Walsenburg 1877: Settlers are coming in almost daily, some to work in the mines and others bringing their livestock. 1889: Antoine Labrie has 40 acres in oats and corn in the western part of the Capitol Hill Addition and has the frame up for a four room cottage he is building for himself northeast of the Denver and Rio Grande railroad depot. 1895: Six young men have signed up for the Fourth of July bicycle race which will go up Main Street, thence one mile east on the road to Cucharas and return, for a course length of about two and half miles. 1901: The Huerfano County Oil and Refining Company are locating their boring plant in Greenwood Canon north of the Huerfano and east of E.L. Lewis’ place. 1907: The big Fourth of July celebration in Walsenburg will include foot and novelty races, general sports, base ball games, a baby contest, guessing game for ladies and horse racing. There will be music all day and a dance in Mazzone’s Hall that evening. 1913: William Krier married Gertrude Horbach of St. Louis, Missouri, whom he met several years ago when both were on visits to Europe. 1920: A crowd of about 100 attended the baseball game between Rattlesnake Buttes and Mesa, with the former coming out the winner by a score of 5 to 4. 1927: More than 300 people left Walsenburg this morning in autos to take the new Scenic Circle Tour through La Veta, Trinidad and Aguilar, sponsored by the Chamber of Commerce. 1933: Mario Carreri, Walsenburg accordion artist, will give a 20 minute program on KGHF radio station in Pueblo this evening. 1939: Highway 85, which runs through Walsenburg and from Canada to Mexico, is considered one of the heaviest traveled routes in the United States and may be developed into a super highway. 1945: People holding B 6 and C 6 mileage ration cards are reminded they expire July 1. 1952: Walsenburg will have a swimming pool Monday after the Slovenian Federated Lodges granted the city permission to use the pool at the Walsenburg Pavilion on Eighth Street. 1958: The Bob Ford house, 320 West Seventh, was purchased by Ford from Charles Unfug in 1889 but has been owned by the Pazar family since 1920. 1964: Newly ordained Rev. Gerald D. Repola has been assigned to Our Lady of Guadalupe Church in La Junta. 1970: Walsenburg pharmacist Robert W. Kelley was presented with the “Bowl of Hygenia” award by the Colorado Pharmaceutical Association for his outstanding community service. 1976: Now Open! Corine’s, 822 South Main. Home of Original Mexican Food! 1983: Died, Jose S. Peralta, 100. Born in Farisita Sept. 2, 1882 to Pablo and Candelaria (Vigil) Peralta, his father became ill so Jose had to go to work in the mines at 12 years. Later he farmed until he was 70. 1989: Tom Heald and Re-1 School District received $29,573 in a Christa McAuliffe Fellowship grant funds to build a track and soccer field in Gardner.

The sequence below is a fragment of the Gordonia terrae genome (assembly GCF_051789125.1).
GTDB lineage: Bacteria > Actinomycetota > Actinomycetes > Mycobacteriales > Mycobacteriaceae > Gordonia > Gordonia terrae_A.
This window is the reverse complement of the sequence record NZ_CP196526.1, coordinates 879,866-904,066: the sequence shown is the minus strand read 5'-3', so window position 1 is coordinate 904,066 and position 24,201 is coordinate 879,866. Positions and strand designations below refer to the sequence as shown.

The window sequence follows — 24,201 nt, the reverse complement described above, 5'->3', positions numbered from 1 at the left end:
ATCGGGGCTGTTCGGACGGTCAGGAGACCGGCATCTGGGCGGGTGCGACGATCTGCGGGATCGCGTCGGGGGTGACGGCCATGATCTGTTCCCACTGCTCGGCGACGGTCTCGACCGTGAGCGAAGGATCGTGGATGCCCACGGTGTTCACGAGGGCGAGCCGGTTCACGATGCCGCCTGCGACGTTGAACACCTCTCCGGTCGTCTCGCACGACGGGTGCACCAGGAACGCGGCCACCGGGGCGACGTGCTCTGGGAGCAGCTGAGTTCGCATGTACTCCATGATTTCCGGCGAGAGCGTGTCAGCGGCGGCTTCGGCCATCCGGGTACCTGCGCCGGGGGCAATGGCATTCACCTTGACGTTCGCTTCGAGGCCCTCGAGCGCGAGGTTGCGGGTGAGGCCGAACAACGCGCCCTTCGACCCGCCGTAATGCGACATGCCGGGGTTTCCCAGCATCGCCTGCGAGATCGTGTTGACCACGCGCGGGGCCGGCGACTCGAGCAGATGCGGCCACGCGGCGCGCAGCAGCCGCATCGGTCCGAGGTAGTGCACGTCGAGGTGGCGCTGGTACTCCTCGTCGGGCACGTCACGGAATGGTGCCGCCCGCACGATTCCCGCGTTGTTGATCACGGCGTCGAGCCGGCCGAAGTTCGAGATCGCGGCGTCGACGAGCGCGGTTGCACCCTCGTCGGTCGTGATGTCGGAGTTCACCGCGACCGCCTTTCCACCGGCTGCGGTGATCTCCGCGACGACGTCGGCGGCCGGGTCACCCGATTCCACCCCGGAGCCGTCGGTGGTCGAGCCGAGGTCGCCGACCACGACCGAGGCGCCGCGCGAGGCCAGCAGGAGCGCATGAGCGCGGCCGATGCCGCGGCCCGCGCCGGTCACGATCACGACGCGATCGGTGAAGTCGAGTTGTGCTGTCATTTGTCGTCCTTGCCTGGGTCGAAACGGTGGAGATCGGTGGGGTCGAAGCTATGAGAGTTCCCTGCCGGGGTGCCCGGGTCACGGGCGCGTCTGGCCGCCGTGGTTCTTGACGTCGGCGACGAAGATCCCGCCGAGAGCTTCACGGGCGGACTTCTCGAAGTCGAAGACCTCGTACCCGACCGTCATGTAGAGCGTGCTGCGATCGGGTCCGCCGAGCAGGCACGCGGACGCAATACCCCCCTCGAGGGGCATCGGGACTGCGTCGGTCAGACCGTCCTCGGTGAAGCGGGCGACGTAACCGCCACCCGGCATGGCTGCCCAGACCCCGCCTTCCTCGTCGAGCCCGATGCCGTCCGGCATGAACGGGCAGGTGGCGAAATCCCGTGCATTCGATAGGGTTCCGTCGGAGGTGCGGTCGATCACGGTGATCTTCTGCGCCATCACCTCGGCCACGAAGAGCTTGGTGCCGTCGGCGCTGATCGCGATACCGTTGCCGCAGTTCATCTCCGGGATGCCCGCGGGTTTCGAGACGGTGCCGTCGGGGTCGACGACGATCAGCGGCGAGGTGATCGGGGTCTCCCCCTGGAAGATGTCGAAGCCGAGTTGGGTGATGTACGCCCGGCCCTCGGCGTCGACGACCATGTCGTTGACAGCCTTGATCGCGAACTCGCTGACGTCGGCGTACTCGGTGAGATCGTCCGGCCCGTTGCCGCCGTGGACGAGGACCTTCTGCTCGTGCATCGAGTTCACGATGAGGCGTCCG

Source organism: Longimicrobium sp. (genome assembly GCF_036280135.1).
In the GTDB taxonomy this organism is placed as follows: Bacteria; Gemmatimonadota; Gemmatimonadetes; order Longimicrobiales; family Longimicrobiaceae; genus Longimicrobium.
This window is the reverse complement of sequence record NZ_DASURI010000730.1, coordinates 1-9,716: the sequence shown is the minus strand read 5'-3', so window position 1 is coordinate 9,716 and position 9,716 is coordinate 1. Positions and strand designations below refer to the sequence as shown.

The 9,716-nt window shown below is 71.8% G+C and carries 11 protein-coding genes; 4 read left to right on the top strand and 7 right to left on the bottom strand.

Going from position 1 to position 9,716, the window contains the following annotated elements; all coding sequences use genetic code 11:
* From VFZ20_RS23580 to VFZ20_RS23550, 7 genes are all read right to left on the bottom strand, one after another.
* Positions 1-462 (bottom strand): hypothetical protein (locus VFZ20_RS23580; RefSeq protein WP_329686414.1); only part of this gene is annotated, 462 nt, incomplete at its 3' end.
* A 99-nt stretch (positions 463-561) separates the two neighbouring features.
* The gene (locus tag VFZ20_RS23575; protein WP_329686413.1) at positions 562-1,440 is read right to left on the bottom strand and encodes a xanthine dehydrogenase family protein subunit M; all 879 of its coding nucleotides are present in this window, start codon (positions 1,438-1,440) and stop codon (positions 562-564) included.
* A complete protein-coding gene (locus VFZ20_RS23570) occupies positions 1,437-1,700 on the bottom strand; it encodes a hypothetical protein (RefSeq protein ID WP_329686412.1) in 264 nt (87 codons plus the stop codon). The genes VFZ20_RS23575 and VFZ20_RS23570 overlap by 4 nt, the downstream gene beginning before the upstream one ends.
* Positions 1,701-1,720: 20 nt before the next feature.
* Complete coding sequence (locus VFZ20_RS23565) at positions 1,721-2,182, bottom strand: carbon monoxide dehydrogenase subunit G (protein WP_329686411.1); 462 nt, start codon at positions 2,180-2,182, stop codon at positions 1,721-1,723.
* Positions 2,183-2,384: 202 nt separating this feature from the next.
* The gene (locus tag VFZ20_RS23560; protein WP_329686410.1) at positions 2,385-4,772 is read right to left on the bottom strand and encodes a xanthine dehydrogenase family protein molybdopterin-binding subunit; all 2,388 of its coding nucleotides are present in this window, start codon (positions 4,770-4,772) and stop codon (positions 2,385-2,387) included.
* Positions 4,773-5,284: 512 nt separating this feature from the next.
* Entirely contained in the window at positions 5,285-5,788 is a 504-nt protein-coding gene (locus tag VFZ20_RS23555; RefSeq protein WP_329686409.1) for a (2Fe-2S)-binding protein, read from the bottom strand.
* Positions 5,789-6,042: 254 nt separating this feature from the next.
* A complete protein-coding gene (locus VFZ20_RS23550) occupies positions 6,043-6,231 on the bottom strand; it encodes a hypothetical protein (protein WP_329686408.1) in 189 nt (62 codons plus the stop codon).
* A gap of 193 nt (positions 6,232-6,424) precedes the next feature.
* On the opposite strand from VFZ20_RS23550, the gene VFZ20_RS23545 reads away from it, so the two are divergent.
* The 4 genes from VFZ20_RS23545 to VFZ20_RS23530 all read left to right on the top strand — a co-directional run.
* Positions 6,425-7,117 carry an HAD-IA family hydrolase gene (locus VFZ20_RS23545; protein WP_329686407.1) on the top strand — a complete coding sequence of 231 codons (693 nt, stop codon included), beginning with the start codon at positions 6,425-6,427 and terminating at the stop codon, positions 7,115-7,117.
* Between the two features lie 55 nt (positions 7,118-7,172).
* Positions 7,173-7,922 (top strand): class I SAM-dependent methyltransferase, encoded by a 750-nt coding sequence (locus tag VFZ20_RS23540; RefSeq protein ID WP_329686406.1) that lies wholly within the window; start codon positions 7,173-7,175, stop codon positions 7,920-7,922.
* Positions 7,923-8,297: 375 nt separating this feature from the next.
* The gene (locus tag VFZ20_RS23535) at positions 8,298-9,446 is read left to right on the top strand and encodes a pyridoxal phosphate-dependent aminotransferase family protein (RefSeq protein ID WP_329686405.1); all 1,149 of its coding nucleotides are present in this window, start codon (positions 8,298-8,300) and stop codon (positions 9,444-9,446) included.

La Veta 1877: Constable Baker had a little disturbance yesterday. A man undertook to argue in an unpleasant way with him, introducing a knife by way of being more forcible in his demonstrations. If slash No. 1 had been a little more in a northerly direction, veering southwest, he might have been badly hurt. 1884: Five dollar business licenses are required for all hotels, stores, millinery shops, livery barns, lumber and coal dealers, huxters [sic], transfer wagons, omnibuses and all vehicles that transport merchandise. 1892: The Sabbath Schools in town have accepted an invitation from the Wahatoya school to attend a picnic in a small canon above Mrs. Carver’s ranch house. 1898: The country around La Veta looks the prettiest it has for four years. The view of the valley from the top of the hill north of town cannot be duplicated in any part of the state. 1904: A large stock of plain and fancy screen doors from $1.00 up are on sale at the lumber yard. 1910: Mr. and Mrs. D.H. Neeley of Missouri purchased two lots at the south end of Oak Street and Mr. Neeley, a stone mason, will build a home. 1918: Died, in Missouri, John Goemmer, 73. Born in Germany in 1845, he went into blacksmithing at the age of 12. He came to the United States and married Louisa T. Krueger in Medota, Ill., and moved to Iola, Kans,, in 1878, then to La Veta in 1882. Of the couple’s six children, four survive. 1924: An oak floor is being laid in the old barn at San Isabel Clifton Springs at the Gap which will make an ideal dancing pavilion. 1930: During the contests at the Security Benefit Association outing last weekend in Cuchara Camps, Loraine Spielmann won the girls races for those between 16 and 20 years. 1936: The new forest ranger station, begun Nov. 14, was completed yesterday. It is built of native logs and adobe in Spanish American architecture, painted pearl gray and white. Inside there are an office, cloak room, lavatory, work room, double garage and basement with a modern furnace. 1942: Tom Wheeler has rented the old frame post office building on the east side of Main Street for a carpentry and work shop. 1949: Clayton Henri Staples will give a series of lectures on art every Thursday evening for six weeks in the new “Chuck Wagon” in Cuchara Camps. 1956: La Veta will have its first annual invitational “blind” softball tournament on the Fourth of July with three teams from Walsenburg and one from La Veta. A horseshoe pitching competition will begin at 11 a.m. 1962: Glenell Kay Wagner, daughter of Mr. and Mrs. F.B. “Bunt” Wagner, earned a perfect 4.0 grade average for the last quarter at Adams State College. 1969: Peggy Arnold left Saturday for her United Nations tour. 1975: The second annual Arts and Crafts Fair sponsored by the La Veta Lodge will be Saturday and Sunday, July 5 and 6, along with a barbecue by the La Veta Rotary Club. 1981: A group including Karen R. Goemmer, Frank D. Vietti, Harry R. Willis and Dianne M. Yarbrough has filed an application for a charter for the La Veta State Bank to be located at Francisco and Main streets. 1988: Town Board, on a 5-2 vote, approved renaming the Cuchara Valley Airport the John David Evans Memorial Airport to honor Dave Evans who died June 14.